British oil giant BP got a big win late Tuesday when the U.S. government agreed not to seek civil penalties against the company for more than 800,000 barrels of oil that were collected before entering the Gulf of Mexico during the 2010 oil spill disaster.
U.S. District Judge Carl Barbier’s acceptance of a stipulation between BP and the government means the maximum penalty BP faces is about $17.6 billion, compared to a $21 billion maximum had the 800,000 barrels been included and should a court find that the spill resulted from gross negligence.
“The United States and BP have agreed to stipulate to the amount of collected oil to avoid the need for further proceedings with respect thereto, and to simplify the proceedings before the court,” Barbier’s order reads.
The development came as BP launched an all-out public relations offensive in advance of a civil trial next week before Barbier, which eventually could result in the company having to pay billions of dollars more in connection with the oil spill.
The company issued a statement Tuesday saying it has been open to a settlement during protracted negotiations with the U.S. government, but the company has been unable to reach a deal on terms BP believes are reasonable. It seems to suggest that there won’t be a deal before the trial begins Monday.
“Faced with demands that are excessive and not based on reality or the merits of the case, we are going to trial,” said BP general counsel Rupert Bondy. “We have confidence in our case and in the legal team representing the company and defending our interests.”
The trial before Barbier involves a web of oil spill lawsuits and other claims that were filed in various courts around the country and later consolidated in New Orleans.
During the first phase of the trial, Barbier will hear evidence on the causes of the Macondo well blowout and will assign percentages of fault to the companies determined to be responsible. The second phase will address the amount of oil that spilled.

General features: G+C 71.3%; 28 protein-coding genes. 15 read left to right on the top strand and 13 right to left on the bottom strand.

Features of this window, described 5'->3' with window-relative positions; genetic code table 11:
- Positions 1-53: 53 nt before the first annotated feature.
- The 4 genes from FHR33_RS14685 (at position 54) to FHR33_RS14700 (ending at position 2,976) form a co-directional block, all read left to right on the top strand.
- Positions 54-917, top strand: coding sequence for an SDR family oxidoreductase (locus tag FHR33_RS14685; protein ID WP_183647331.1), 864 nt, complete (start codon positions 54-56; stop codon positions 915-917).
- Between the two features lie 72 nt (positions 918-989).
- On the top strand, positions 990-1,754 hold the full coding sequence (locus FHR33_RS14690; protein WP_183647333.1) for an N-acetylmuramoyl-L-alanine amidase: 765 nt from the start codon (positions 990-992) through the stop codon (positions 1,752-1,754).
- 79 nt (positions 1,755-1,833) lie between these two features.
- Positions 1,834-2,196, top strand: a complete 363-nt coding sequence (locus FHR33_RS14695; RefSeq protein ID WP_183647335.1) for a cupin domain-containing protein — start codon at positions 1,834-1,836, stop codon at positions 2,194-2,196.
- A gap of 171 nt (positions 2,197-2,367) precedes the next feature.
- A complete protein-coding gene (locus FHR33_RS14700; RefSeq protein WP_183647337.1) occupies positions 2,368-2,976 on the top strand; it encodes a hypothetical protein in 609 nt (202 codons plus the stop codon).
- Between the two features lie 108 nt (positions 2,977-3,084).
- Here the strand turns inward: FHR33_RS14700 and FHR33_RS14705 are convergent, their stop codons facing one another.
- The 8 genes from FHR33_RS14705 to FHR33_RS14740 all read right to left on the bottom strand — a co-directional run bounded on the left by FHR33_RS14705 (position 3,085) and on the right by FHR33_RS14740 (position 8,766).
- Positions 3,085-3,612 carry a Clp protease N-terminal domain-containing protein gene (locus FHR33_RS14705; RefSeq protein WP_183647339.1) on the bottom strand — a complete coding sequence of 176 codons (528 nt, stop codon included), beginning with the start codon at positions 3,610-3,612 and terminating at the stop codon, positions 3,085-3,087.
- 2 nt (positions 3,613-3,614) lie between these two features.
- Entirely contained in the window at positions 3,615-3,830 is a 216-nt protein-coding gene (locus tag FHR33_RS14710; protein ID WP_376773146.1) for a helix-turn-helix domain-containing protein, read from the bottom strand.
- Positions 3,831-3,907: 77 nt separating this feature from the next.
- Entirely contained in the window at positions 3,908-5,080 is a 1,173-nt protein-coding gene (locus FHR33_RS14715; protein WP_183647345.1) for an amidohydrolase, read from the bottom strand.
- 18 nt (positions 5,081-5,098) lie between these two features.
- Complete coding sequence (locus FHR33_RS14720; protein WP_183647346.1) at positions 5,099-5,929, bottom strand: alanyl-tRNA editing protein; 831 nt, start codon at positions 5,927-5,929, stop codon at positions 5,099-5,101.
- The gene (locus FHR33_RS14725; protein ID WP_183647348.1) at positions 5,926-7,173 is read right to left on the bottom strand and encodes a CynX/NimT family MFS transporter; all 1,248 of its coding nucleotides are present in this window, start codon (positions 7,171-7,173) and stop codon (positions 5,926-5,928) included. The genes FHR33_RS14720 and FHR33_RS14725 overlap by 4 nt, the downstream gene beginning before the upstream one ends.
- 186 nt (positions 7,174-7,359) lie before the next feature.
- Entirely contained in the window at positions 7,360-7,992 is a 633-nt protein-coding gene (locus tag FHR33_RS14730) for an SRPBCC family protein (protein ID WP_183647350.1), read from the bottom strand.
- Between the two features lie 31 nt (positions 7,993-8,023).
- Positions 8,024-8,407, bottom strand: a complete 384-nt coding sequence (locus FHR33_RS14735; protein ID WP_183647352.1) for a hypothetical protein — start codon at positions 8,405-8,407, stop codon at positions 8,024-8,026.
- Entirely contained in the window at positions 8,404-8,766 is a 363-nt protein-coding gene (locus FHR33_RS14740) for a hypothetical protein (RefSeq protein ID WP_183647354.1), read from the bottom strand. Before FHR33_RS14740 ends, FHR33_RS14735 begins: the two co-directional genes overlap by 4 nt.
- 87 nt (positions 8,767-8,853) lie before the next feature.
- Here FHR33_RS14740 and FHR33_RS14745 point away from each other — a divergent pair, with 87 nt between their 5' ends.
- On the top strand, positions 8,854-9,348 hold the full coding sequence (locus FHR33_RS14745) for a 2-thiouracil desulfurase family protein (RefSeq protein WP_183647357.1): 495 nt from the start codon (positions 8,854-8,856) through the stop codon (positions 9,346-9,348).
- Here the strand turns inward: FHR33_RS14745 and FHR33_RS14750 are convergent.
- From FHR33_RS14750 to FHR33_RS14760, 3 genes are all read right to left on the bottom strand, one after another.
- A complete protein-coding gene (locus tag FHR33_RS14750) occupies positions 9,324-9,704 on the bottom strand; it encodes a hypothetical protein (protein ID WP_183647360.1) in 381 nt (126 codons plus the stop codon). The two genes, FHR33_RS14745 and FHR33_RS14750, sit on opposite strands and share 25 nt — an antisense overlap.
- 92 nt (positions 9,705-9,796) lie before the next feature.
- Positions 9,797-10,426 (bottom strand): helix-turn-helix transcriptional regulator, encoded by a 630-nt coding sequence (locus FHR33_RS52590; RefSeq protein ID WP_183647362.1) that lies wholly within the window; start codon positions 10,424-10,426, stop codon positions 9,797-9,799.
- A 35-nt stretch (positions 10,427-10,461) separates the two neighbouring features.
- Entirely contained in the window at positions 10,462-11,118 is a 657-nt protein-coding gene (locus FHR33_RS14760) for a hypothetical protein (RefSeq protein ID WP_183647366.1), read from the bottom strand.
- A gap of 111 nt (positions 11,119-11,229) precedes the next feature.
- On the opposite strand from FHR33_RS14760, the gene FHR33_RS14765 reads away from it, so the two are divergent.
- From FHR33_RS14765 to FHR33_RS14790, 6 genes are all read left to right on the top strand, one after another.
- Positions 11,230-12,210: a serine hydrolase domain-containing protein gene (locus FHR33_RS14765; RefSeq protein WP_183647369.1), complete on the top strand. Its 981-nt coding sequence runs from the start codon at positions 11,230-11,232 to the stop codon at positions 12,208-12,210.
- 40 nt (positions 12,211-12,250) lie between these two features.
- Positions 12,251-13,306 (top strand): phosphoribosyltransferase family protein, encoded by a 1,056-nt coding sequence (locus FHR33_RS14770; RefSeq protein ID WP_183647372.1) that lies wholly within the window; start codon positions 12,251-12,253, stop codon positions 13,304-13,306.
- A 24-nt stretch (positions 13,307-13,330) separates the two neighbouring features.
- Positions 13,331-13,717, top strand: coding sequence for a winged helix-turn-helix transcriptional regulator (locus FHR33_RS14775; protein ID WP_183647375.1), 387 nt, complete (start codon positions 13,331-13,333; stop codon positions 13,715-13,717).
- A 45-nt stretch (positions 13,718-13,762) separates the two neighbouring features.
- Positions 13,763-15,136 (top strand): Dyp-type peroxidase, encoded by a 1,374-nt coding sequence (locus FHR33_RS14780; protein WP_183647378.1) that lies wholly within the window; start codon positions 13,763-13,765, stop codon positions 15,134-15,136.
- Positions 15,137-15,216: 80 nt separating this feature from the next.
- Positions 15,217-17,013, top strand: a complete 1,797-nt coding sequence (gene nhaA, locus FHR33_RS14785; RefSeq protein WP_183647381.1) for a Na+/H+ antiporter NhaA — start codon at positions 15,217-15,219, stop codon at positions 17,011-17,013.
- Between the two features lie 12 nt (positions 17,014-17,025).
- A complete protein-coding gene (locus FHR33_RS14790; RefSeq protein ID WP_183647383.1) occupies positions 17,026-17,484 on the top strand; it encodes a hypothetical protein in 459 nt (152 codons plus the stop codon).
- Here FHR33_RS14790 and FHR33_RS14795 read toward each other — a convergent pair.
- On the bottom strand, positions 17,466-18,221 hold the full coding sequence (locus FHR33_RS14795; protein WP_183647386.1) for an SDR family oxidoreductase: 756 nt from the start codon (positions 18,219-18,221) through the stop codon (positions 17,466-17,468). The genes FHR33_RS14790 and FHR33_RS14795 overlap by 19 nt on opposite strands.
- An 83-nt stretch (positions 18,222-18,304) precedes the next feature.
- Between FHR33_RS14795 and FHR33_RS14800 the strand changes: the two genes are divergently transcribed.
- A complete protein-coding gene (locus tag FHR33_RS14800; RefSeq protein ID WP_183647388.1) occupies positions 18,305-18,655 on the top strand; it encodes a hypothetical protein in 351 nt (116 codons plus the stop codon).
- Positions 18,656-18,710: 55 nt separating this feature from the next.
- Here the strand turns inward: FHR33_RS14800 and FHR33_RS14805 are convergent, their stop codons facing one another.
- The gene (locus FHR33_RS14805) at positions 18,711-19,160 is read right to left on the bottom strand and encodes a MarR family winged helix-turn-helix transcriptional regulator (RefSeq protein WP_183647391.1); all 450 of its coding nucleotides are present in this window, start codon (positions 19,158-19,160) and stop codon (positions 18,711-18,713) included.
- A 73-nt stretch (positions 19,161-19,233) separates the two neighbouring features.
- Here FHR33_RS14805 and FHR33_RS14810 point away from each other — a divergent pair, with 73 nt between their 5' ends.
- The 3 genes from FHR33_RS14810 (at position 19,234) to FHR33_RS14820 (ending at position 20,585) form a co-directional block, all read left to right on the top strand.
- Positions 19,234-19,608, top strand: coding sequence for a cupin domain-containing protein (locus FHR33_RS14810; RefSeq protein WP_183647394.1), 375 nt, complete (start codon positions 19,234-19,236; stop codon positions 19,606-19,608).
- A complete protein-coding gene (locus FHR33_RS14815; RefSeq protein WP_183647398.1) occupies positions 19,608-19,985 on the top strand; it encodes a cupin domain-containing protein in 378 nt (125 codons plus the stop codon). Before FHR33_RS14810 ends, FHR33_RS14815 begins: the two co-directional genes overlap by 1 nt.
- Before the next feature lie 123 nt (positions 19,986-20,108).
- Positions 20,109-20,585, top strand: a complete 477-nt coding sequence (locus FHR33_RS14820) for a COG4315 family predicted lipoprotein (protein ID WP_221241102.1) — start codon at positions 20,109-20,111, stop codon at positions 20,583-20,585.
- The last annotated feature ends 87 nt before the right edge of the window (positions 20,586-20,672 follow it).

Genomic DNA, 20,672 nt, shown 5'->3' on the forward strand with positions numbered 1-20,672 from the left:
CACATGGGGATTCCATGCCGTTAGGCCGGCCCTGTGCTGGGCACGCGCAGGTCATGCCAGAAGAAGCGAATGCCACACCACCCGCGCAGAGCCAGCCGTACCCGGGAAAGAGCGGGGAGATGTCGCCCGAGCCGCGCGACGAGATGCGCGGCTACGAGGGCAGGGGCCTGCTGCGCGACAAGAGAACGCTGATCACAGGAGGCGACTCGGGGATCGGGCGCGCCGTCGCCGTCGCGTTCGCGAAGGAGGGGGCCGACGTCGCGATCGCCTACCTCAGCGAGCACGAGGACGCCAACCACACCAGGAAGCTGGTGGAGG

The U.S. government has accused BP of gross negligence and previously calculated that 4.9 million barrels of oil, or 206 million gallons, were discharged by the company’s undersea well off Louisiana. BP insists it was not grossly negligent and has repeatedly said the government oil flow total is overstated by at least 20 percent, though it has not publicly stated its own calculation.
Tuesday’s stipulation and court order means that the government will not argue that any more than 4.1 million barrels should figure into potential penalty calculations during the second phase of the trial.
BP captured the 800,000 barrels with various containment devices before capping the well three months after it blew out on April 20, 2010.
The Macondo well blew out a mile beneath the sea, causing an explosion on the Deepwater Horizon drilling rig that killed 11 workers. The resulting spill was the worst offshore oil spill in U.S. history.
Read ongoing FuelFix coverage of the legal trials surrounding the Gulf of Mexico oil spill:
Guilty: Transocean convicted in Gulf of Mexico oil spill (Feb. 14)
BP feud with US government over Gulf oil spill heats up (Feb. 13)
BP well-site leaders faced earlier indictment in spill case (Feb. 8)
BP loses some federal contracts due to spill (Feb. 5)
Guilty: BP admits to causing deaths in spill disaster (Jan. 29)
Rig victim’s widow says Gulf disaster caused ‘inferno of grief’ (Jan. 11)
Transocean to pay government $1.4B to settle fed’s spill claims (Jan. 3)
Government accuses BP of being evasive on Gulf spill flow rate (Dec. 28)